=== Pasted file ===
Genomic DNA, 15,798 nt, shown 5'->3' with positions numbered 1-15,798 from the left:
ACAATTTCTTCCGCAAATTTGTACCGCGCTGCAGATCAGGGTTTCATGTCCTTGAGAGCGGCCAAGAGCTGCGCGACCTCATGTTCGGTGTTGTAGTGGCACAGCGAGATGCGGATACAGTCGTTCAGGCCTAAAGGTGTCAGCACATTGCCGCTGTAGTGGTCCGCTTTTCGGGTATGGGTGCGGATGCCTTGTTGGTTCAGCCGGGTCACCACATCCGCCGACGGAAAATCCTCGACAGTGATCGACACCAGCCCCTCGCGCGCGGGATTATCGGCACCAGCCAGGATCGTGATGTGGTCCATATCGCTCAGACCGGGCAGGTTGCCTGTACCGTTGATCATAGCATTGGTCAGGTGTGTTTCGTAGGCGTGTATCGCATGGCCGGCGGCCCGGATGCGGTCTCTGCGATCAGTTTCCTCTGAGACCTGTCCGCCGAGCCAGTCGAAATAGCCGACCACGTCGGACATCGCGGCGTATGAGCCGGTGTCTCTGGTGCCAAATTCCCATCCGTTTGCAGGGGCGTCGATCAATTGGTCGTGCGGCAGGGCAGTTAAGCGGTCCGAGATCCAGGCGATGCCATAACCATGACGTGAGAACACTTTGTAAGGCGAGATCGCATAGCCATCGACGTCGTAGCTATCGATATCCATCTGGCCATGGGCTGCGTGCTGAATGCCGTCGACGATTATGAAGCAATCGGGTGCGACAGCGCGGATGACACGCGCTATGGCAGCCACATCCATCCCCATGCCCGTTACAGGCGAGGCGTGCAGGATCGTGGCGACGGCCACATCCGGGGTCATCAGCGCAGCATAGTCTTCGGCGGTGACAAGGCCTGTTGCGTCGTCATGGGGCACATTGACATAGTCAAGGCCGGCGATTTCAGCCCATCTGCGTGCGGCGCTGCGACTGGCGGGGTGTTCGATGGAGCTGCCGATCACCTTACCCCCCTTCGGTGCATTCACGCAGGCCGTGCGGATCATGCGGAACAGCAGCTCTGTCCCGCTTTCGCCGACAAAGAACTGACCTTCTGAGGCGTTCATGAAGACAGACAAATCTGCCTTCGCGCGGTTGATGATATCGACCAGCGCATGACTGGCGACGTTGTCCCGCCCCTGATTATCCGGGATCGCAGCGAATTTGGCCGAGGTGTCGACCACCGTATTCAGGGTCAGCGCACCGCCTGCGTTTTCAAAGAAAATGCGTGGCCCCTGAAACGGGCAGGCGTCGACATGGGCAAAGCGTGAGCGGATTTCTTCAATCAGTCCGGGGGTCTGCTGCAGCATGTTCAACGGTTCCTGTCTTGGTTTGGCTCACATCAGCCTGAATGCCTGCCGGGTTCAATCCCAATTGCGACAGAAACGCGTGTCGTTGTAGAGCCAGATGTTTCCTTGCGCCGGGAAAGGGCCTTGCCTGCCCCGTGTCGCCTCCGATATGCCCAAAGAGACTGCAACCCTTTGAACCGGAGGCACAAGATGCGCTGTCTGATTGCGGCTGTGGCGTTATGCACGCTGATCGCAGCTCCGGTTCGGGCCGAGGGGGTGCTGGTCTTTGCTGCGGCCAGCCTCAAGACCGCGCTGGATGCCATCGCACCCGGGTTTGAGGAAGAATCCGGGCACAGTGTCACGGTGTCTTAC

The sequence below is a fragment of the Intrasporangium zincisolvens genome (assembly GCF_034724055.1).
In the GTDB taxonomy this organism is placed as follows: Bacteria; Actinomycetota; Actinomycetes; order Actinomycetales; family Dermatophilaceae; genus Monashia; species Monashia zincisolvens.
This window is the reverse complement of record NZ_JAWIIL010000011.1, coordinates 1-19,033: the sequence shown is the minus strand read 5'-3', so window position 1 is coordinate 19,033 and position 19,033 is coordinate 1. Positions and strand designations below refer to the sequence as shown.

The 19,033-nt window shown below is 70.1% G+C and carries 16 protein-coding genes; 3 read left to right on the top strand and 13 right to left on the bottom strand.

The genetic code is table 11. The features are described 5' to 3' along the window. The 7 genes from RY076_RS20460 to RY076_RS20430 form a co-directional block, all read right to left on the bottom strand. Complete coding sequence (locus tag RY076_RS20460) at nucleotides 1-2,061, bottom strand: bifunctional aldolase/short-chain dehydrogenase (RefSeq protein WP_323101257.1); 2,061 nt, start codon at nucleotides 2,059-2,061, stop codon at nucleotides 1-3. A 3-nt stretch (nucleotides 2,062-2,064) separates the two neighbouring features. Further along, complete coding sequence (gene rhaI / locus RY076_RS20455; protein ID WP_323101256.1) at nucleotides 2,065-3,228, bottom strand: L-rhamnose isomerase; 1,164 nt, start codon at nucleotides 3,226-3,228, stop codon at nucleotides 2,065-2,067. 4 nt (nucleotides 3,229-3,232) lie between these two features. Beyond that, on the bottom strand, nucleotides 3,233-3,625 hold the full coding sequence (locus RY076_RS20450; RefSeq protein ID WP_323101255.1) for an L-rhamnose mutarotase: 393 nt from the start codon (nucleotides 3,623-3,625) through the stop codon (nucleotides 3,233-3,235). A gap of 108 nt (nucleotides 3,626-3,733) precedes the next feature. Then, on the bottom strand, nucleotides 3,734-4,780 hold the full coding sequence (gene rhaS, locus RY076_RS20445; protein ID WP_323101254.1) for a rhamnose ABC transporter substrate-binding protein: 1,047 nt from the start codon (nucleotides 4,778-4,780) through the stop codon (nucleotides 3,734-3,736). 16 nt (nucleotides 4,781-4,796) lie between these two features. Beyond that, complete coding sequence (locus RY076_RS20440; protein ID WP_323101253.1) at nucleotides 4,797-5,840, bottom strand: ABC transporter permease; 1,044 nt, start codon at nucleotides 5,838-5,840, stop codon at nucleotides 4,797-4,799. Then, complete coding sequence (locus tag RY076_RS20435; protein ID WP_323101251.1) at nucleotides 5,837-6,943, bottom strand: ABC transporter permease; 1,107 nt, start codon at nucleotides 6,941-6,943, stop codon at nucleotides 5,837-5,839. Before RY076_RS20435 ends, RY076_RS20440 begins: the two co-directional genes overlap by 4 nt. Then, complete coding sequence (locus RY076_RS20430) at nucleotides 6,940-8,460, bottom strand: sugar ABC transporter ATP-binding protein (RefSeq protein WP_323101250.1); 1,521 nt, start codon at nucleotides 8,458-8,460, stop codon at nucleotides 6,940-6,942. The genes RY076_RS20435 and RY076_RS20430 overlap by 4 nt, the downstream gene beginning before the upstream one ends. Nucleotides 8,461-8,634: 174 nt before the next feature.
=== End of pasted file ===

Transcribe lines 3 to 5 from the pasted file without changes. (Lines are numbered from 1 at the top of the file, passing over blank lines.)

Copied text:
The sequence below is a fragment of the Intrasporangium zincisolvens genome (assembly GCF_034724055.1).
In the GTDB taxonomy this organism is placed as follows: Bacteria; Actinomycetota; Actinomycetes; order Actinomycetales; family Dermatophilaceae; genus Monashia; species Monashia zincisolvens.
This window is the reverse complement of record NZ_JAWIIL010000011.1, coordinates 1-19,033: the sequence shown is the minus strand read 5'-3', so window position 1 is coordinate 19,033 and position 19,033 is coordinate 1. Positions and strand designations below refer to the sequence as shown.